Gulfstream has joined the wing to the fuselage on the first G600 flight-test article, continuing the steady progress in the G600 program.
As production continues for the G600, the G500 flight-test program also achieved several milestones including receiving the program’s first Type Inspection Authorisation (TIA) from the Federal Aviation Administration (FAA). The FAA issued the TIA for inlet compatibility and allowed Gulfstream to perform this testing for certification credit.
The G500 flight-test program officially began May 18, 2015, when the first G500 flight-test article, T1, completed its first flight. Since then, T1 has reached a maximum speed of Mach 0.995, a maximum altitude of 53,000 feet/16,154 metres and recently completed its 100th flight. The test fleet, which includes four flight-test articles (T1-T4), has accumulated more than 800 hours of flying time.
“Achieving these milestones speaks to the maturity of both programs and demonstrates our commitment to ensuring these aircraft deliver the performance, safety and reliability we promised.”
Mark Burns, president, Gulfstream said: “Achieving these milestones speaks to the maturity of both programs and demonstrates our commitment to ensuring these aircraft deliver the performance, safety and reliability we promised.”
“The wing-to-fuselage join is a significant step in manufacturing the first G600 and reflects our continued steady progress toward first flight. The official launch of certification testing on the G500 highlights the efforts being made to achieve certification in 2017. Together, these accomplishments attest to why Gulfstream is the leader in business aviation,” added Burns.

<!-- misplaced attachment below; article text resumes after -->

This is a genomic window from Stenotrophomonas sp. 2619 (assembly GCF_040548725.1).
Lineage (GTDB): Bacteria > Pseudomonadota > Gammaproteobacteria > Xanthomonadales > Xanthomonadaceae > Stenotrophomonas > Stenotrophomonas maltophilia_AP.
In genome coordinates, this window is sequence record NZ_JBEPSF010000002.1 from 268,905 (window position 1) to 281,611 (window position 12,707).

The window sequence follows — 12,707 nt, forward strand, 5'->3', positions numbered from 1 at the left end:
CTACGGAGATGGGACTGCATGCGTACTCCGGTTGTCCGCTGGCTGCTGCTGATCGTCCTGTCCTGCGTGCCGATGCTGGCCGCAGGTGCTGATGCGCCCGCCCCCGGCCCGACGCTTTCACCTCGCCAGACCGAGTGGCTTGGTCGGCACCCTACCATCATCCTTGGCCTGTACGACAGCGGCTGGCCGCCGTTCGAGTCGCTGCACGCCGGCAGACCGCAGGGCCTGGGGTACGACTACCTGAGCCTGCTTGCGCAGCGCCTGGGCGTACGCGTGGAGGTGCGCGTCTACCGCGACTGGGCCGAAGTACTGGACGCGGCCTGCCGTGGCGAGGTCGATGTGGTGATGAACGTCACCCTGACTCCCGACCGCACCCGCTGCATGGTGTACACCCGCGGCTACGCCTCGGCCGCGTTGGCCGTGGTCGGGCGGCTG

T1 is focused on envelope expansion and is currently conducting flying qualities testing.
T2 recently completed inlet compatibility testing at Eglin Air Force Base in Florida. The test exposed the G500’s Pratt and Whitney Canada PW814GA engines to high wind conditions by using a large blower, which artificially generates winds of up to 45 mph (72 km/h).
T3 will begin testing wing anti-ice systems after just recently completing cold-soak testing. As part of that testing, the aircraft made its first flight outside the United States, reaching into Canadian air space to complete the evaluation.
T4, the test-bed for avionics, flammable fluid drainage, water ingestion and select systems (water/waste, lighting, fire protection), just received the latest software update in order to begin testing the updated avionics system.
The fifth test aircraft, P1, is at the Savannah Completions center, where it is receiving an outfitted interior and will be used to test the cabin elements.
Extensive work also continues in the G500 and G600 lab facilities, where more than 47,200 hours of testing having been completed. In February, the G600 iron bird made its first flight, setting in motion the testing and validation required for the G600’s actual first flight. The iron bird allows engineers to test the flight control and mechanical systems, including landing gear, brakes and hydraulics.
The G500 can fly 5,000 nautical miles/9,260 kilometers at Mach 0.85 or 3,800 nm/7,038 km at Mach 0.90. The G600 is capable of traveling 6,200 nm/11,482 km at Mach 0.85 or 4,800 nm/8,890 km at Mach 0.90.
Both aircraft feature the new Gulfstream Symmetry Flight Deck.
The aircraft can carry up to 19 passengers, has forward and aft lavatories and includes a full-size galley that can be located in either the forward or aft portion of the aircraft.
The G500 is slated to receive type certification in 2017 and entry into service in 2018. The G600 is projected to enter service in 2019.